Abstract

A radiotelephone (100) comprises a first housing element (202) and a second housing element (204), wherein the second housing element (204) is movingly connected to the first housing element (202) such that the second housing element (202) is settable to a substantially open position and a substantially closed position. A single speaker is utilized for private mode operation when the second housing element (202) is in the substantially open position and speakerphone operation when the second housing element (202) is in the substantially closed position. An internal opening (209), a first sound (270), and a second sound port (211) port sound such that the inside of the first housing element (202) acts as an acoustical suspension enclosure to improve audio quality in the speakerphone mode of operation.

Description

FIELD OF THE INVENTION

This invention relates generally to portable communication devices and more specifically to a portable communication device with speakerphone operation.

BACKGROUND OF THE INVENTION

With the widespread popularity of portable communication devices such as cellular telephones, there has been an increasing demand for such portable communication devices to operate in more than one user mode. In a first mode of operation, here referred to as a normal-phone mode or private mode, a user first holds the portable communication device away from his ear and enters access information such as a telephone number. The input data can be verified by monitoring the information shown on a display. The user then places the portable communication device close to his ear to engage in a call.

The first mode of operation limits usability; it is sometimes desirable for the user to not have to hold the portable communication device while engaged in a call. For these reasons, a second mode of operation, a hands-free or speakerphone mode, is employed.

In the speaker phone mode, the portable communication device will emit audio information at a louder volume, thus allowing the user to hear information while the portable communication device is away from his ear. If, however, the portable communication device is in the speakerphone mode while it is close to the user's ear, acoustic shock to the user's hearing system could result. Therefore, a highly reliable mode switching system is needed to switch the phone between the normal-phone mode and the speakerphone mode of operation.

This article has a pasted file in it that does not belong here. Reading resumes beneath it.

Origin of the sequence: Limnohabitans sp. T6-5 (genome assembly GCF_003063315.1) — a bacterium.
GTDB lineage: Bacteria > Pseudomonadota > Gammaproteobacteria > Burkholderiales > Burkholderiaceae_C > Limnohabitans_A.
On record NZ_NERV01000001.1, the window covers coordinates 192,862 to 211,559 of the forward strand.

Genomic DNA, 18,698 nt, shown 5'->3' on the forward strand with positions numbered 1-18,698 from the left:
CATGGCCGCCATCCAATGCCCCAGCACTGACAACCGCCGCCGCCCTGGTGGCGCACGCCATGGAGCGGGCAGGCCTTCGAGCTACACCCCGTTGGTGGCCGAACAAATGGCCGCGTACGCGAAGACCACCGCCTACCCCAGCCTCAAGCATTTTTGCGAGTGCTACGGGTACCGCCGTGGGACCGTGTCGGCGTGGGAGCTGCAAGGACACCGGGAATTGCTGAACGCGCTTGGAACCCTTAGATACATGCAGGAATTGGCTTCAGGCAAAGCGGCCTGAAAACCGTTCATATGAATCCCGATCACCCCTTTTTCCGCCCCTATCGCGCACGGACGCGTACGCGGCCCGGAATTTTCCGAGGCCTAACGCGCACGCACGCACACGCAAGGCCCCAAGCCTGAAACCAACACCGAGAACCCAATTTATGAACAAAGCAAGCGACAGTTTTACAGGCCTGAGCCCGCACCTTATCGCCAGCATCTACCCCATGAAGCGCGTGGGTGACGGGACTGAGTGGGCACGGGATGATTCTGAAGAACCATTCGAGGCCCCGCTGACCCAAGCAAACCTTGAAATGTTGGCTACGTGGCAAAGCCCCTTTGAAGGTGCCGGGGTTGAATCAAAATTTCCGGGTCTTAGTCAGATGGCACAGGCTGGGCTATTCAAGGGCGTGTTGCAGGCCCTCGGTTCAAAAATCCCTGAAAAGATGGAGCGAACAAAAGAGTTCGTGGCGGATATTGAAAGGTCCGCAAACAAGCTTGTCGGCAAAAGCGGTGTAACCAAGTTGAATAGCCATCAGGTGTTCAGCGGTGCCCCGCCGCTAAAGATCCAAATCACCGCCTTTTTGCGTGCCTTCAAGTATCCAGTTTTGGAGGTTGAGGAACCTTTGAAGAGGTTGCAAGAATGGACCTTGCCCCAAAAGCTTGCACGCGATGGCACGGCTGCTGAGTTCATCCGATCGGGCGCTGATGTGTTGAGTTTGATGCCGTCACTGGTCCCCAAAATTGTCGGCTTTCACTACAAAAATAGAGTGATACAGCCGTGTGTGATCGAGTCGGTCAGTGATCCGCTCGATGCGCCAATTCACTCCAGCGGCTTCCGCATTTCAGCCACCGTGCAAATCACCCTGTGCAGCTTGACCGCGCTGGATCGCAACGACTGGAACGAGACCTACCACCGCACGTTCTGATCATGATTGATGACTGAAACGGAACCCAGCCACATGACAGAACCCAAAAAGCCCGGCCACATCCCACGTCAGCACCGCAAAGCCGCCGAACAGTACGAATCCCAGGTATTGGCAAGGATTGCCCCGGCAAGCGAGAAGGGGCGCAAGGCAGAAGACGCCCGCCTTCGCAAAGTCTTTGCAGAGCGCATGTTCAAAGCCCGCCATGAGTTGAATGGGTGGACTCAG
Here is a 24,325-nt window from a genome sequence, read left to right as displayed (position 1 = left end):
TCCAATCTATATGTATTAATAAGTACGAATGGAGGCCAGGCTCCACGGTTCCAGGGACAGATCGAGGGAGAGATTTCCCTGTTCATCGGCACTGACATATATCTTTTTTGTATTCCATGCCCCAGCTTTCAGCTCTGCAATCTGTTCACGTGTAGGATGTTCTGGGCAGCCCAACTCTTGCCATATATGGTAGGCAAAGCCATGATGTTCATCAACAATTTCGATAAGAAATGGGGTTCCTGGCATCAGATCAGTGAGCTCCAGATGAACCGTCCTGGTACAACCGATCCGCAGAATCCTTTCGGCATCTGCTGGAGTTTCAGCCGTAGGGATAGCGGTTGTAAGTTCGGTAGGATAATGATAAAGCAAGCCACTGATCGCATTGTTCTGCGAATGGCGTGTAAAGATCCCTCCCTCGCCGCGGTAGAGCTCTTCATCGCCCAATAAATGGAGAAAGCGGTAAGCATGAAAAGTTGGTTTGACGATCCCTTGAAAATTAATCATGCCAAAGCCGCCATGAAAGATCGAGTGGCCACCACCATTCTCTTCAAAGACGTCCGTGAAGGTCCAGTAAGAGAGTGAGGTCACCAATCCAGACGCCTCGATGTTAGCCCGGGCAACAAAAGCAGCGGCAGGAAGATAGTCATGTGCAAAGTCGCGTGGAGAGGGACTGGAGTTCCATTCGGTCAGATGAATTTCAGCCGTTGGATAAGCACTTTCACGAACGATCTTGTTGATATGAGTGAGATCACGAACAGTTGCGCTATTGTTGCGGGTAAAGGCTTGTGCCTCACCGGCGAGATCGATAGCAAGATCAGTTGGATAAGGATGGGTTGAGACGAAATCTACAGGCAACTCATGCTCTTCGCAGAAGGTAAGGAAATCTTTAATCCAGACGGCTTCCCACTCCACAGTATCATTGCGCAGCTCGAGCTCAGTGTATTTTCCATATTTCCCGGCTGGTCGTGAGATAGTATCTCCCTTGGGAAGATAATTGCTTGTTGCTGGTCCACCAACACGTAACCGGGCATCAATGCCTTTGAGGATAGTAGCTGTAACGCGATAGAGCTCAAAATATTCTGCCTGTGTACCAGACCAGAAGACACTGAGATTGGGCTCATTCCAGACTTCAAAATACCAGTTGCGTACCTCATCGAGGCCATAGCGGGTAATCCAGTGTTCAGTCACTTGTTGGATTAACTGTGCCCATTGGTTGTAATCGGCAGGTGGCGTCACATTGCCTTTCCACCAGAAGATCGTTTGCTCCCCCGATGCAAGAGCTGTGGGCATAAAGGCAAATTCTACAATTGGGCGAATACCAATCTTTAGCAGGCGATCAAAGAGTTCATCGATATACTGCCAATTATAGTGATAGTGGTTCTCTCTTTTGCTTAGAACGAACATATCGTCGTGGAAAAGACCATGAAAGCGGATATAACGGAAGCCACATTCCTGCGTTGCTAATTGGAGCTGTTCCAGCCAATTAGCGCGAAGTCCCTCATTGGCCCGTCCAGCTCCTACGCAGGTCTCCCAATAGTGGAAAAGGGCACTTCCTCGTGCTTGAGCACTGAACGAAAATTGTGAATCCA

Proximity detector systems have been used to switch a portable communication device between the private mode and the speakerphone mode. The proximity detector system relies on the reception of a signal, such as an infrared or ultrasonic signal, that is reflected off the user's head to switch the phone from private mode to speakerphone mode. Although these proximity detector systems can be made reasonably reliable with the implementation of safeguards and redundancy circuitry, there is always the possibility of environmental induced failure or circuit malfunction. As a result, a portable communication device can falsely switch to a speakerphone mode even though it is close to a user's ear, thereby causing possible acoustic shock to the user's hearing system.

Portable communication devices comprising two movably connected housing elements have been developed wherein the portable communication device operates in a private-mode when the second housing element is set to a first, open position relative to the first housing element. If the second housing element is then set to a second, open position relative to the first housing element, the portable communication device will be made to operate in a speakerphone mode. When the second housing element is set to a third, closed position relative to the first housing element, the portable communication device operates in a standby mode.